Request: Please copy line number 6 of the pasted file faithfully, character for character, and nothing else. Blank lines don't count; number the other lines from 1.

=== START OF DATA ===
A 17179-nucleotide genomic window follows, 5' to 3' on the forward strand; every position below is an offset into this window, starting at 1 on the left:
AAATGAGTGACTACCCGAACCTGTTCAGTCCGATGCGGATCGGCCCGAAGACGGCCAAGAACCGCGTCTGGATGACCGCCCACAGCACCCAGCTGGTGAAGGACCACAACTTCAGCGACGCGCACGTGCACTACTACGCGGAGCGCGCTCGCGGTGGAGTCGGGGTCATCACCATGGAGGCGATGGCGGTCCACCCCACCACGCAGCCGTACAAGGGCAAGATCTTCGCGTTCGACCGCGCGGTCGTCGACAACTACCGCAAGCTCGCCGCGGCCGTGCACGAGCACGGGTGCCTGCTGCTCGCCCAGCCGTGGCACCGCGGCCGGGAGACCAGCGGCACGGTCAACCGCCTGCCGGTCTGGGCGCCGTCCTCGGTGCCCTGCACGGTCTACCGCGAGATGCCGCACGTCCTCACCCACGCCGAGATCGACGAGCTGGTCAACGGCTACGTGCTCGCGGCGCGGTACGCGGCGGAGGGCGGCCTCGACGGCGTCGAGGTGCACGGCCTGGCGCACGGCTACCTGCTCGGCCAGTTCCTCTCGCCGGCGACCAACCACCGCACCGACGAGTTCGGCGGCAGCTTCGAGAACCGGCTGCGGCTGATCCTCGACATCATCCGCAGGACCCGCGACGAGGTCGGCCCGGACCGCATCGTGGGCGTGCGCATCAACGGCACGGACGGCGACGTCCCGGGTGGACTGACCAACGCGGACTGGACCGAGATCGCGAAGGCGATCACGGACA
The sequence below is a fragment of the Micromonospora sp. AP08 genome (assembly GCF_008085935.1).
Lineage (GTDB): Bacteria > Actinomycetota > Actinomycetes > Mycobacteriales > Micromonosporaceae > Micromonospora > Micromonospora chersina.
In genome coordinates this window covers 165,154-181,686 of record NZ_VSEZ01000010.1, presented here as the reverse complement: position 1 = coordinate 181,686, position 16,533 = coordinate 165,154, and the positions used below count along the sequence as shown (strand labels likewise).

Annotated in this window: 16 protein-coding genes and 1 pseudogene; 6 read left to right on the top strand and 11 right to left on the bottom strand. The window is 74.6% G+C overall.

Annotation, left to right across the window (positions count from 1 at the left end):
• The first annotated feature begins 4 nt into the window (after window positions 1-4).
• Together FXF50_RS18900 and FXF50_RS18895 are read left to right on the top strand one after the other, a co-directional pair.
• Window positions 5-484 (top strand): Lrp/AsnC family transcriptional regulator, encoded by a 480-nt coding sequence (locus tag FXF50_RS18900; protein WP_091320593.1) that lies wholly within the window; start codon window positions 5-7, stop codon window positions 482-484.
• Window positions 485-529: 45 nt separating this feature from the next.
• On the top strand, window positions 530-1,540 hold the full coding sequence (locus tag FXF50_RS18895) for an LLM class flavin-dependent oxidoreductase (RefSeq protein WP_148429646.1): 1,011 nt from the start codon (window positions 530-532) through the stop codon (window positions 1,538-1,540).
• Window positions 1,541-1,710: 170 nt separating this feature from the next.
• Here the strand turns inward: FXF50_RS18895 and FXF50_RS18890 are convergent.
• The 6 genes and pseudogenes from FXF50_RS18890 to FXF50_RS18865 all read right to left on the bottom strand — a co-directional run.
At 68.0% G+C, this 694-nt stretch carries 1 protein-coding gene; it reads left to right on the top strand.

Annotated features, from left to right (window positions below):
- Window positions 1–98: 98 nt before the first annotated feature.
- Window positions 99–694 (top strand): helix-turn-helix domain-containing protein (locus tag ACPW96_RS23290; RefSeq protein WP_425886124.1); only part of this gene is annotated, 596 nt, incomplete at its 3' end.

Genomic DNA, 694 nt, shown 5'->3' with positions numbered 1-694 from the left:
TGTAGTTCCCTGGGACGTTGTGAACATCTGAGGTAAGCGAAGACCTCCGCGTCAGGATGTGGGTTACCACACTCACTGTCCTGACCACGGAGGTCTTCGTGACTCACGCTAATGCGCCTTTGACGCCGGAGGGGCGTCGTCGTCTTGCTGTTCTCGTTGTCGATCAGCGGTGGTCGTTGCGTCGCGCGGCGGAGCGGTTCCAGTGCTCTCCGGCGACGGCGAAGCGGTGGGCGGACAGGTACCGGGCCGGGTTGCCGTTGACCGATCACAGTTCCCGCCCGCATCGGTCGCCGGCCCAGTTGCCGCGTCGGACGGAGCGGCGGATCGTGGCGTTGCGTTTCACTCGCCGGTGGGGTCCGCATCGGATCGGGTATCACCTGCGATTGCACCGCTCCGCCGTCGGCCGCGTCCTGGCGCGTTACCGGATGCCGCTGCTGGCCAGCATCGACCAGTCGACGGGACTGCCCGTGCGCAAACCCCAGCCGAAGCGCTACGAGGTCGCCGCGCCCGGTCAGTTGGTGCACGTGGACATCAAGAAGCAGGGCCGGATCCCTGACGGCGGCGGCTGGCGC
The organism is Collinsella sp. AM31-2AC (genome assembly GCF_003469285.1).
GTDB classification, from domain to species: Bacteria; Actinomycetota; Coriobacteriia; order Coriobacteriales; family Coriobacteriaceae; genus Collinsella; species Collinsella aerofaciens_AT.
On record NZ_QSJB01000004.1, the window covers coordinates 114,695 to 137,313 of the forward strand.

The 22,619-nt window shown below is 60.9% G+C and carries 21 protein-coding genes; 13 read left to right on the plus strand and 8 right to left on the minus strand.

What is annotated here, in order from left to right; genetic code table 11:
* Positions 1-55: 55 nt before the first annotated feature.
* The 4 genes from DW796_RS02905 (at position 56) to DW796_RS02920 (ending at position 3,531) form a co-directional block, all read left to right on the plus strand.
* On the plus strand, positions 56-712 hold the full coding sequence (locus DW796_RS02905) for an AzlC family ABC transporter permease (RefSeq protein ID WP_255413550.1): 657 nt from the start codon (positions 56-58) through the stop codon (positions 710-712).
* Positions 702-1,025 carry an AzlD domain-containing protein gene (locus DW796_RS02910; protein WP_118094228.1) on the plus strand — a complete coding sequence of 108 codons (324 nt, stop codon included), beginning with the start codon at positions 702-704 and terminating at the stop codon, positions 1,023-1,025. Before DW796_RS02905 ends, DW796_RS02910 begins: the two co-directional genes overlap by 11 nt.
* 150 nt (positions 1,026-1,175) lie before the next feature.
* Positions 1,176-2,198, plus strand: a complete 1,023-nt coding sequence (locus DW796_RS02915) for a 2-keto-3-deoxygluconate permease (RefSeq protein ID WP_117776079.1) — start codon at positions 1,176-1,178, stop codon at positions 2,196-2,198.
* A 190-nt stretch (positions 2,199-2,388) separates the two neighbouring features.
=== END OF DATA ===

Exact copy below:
Annotated in this window: 16 protein-coding genes and 1 pseudogene; 6 read left to right on the top strand and 11 right to left on the bottom strand. The window is 74.6% G+C overall.